It was well into my second decade as a pony enthusiast when I first heard about ponies being on the Antarctic continent.  I still think it’s remarkable that anyone would consider ponies to be an appropriate draft animal at the most southern reaches of our planet.   Perhaps it’s because the expeditions were ill-fated and that the ponies didn’t survive that their story is less appealing so took longer to come to my attention.  Still, the ponies obviously revealed their unique strength of heart to their human companions.   It’s undoubtedly this that kept them from being forgotten and ultimately led to them being perpetually honored and remembered through the newly named navigational waypoints.

  1. I highly recommend Theodore K. Mason’s book The South Pole Ponies:  The Forgotten Heroes of Antarctic Exploration.
  2. Archer, Colleen Rutherford with Laurie Bonner. “Ponies of the Southern Sky,” Equus #460, January 2016, p. 54
  3. Furse, Cynthia, PhD. Letter to the Editor, Equus #462, March 2016, p. 11.

© Jenifer Morrissey , 2016

Book The Partnered PonyWhat ponies are capable of is celebrated in the book The Partnered Pony:  What’s Possible, Practical and Powerful with Small Equines, available internationally on Amazon and by clicking here.

Posted in Partnered Pony (TM), Work Ponies

Color Questions

Moonlit Stargazer LilyThe first Fell Pony herd I ever saw was unusual from a color standpoint.  There were six black ponies and two grays.  What made it unusual was not the dominance of black ponies, which is typical of the breed, but that grays made up 25% of the herd.  Typically grays are much more rare, though they’ve been more numerous in recent years.

When I began with Fell Ponies, my herd was all black and then I added a brown with black points.  When her brown-with-black-points daughter was born, my herd became unusual just like that first herd I saw because I then had more (non-black) color than the breed-wide norm.  My herd has now become even more colorful, with the arrival of Moonlit Stargazer Lily, a three-year-old gray filly.  I’m very excited by all the color questions I now get to ask and, with Lily’s help, hopefully answer.

This morning my husband suggested, rightly, that I need to take pictures of Lily regularly.  The first color question is how fast she will lighten to the color of her dam who is white.  And how will the white emerge?  Right now Lily has white patches on her face that are much lighter than the rest of her body.  It’s already hard to distinguish her star that contributed to her name!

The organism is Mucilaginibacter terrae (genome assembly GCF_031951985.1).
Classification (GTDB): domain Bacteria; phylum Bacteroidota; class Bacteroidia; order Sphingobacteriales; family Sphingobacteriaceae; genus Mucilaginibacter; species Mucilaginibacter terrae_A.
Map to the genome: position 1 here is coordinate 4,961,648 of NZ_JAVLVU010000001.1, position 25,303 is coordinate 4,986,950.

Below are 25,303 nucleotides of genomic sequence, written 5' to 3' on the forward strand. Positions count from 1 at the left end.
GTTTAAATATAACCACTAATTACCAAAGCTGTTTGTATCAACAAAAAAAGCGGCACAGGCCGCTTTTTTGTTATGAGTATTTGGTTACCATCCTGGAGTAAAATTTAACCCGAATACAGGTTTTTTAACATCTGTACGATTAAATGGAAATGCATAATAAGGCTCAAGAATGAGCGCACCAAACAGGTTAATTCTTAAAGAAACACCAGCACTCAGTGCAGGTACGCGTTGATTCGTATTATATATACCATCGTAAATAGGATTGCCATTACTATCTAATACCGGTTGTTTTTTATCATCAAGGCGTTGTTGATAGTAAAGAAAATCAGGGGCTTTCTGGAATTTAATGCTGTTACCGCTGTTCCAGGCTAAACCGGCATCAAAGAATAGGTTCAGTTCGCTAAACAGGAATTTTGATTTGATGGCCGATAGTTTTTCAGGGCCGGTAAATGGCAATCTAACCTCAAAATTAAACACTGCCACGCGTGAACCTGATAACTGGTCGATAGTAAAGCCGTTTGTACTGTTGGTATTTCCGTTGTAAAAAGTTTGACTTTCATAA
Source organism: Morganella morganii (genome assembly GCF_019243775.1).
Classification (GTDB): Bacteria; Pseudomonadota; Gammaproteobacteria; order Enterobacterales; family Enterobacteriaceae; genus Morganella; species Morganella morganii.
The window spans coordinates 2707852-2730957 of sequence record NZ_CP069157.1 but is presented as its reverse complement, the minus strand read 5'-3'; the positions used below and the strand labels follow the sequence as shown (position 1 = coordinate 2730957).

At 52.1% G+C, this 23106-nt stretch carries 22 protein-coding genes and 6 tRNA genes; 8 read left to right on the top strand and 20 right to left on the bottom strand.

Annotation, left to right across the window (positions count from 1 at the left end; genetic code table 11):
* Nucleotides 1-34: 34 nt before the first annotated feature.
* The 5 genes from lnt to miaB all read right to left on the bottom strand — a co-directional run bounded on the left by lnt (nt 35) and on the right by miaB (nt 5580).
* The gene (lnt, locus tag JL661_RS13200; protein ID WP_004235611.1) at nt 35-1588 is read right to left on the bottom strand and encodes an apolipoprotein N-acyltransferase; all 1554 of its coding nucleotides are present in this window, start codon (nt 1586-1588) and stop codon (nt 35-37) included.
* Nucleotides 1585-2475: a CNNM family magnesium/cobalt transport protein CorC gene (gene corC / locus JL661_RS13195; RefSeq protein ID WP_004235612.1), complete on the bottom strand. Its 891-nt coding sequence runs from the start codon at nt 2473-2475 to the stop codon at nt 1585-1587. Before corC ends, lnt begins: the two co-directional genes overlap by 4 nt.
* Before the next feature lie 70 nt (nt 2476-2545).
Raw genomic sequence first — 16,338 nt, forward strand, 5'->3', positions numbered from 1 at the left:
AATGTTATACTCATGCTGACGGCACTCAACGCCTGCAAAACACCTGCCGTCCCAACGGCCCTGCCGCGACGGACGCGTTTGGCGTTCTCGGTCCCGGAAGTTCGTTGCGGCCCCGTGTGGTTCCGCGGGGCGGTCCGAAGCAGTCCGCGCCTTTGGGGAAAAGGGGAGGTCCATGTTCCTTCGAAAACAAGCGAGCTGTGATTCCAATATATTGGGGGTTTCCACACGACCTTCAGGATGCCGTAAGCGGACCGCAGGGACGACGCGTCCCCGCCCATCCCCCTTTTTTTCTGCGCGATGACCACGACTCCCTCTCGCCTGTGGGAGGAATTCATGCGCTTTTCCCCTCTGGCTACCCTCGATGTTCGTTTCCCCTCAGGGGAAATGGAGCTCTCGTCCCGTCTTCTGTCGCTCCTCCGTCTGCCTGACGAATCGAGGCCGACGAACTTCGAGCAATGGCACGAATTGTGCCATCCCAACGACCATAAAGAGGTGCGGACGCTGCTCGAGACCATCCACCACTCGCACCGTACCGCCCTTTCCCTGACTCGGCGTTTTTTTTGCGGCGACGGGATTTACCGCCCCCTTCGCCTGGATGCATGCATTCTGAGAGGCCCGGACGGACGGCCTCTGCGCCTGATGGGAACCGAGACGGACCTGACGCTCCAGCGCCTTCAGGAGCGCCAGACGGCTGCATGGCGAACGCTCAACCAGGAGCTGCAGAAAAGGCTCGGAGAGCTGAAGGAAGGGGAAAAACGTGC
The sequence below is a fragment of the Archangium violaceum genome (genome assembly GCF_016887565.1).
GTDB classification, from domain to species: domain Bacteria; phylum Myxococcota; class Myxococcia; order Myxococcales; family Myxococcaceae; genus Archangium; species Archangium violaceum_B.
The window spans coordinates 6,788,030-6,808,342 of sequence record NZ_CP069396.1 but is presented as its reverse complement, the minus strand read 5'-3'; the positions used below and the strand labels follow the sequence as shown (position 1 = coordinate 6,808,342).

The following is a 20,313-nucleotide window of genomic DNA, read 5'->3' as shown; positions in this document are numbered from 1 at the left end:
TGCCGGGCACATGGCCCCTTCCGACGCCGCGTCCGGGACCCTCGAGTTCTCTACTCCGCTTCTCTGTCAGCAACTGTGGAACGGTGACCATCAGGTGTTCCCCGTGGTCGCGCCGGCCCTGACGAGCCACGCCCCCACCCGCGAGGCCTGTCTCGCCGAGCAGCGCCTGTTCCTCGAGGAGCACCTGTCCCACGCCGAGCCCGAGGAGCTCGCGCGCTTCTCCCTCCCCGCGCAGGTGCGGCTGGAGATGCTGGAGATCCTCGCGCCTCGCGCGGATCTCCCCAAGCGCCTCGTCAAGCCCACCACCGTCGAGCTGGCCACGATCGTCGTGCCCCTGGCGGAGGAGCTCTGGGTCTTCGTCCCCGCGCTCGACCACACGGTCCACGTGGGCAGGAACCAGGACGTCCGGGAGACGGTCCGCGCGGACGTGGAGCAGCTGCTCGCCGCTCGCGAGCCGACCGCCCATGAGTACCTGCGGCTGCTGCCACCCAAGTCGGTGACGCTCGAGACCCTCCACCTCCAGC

A second color related question was asked by an acquaintance when they first saw a picture of Lily.  Do all gray Fell Ponies eventually turn white?  All the ones I know have lightened with age, but I’ve never researched in the broader Fell Pony population whether this is universally true.  I also don’t know whether there is an equine gray color, genetically, that stays gray – another question to answer!

Another color question was inspired by pictures I saw of Lily several months ago when I was first given the opportunity to bring her here.  She appeared almost lavender in color, especially in her mane and tail.  I think this coloring was because her black hairs were faded.  I have seen other gray Fells her age with a similar lavender appearance.  Now only Lily’s tail shows that coloring, and at her tail’s root it’s looking gray rather than lavender, as you can see in the picture here.  My color question here is whether the lavender color does indeed manifest because of a faded  black background color and if so whether copper supplementation returns the pony to a gray color from lavender just as it makes faded black ponies become blacker.

Another color question is related to our climate here.  I’ve always been biased against gray ponies because I’ve believed that they will be hard to keep clean during our spring mud season, afternoon summer thunder showers, and dusty dry lots in summer.  My black ponies also get muddy and dusty but it doesn’t seem noticeable.  Will a gray pony (especially in the white phase) be any more noticeably muddy and dusty than the blacks?  Another climate question is whether Lily will be able to stay as warm in the winter as the dark-colored ponies whose coats absorb warmth readily from the weak winter sun.

I brought Lily here to breed to my stallion Guards Apollo.  The last color question currently on my mind is related to future foals.  I’ve already made one mistake with foal color when my brown-with-black-points mare had her first.  I thought the foal was brown when it was actually faded black.  Grays may be more tricky since they’re born black and then turn.  The mare Lunesdale Silver Belle whom I owned for a few years fooled her breeder, despite her breeder having decades of experience.  Ellie was named assuming she was a gray, hence the silver in her name, but she never turned and stayed black.  So the color question here is whether I’ll be able to accurately tell Lily’s foal colors. I’m not optimistic!

I love questions that I can learn answers to (the unanswerable ones I find more frustrating.)   I’m looking forward to learning the answers to the color questions I already have and I look forward to any others that may present themselves!

© Jenifer Morrissey, 2016

Book Fell Pony ObservationsThere are more stories about the colors of the Fell Pony in the book Fell Ponies:  Observations on the Breed, the Breed Standard and Breeding, available on Amazon and by clicking here.

Posted in Fell Ponies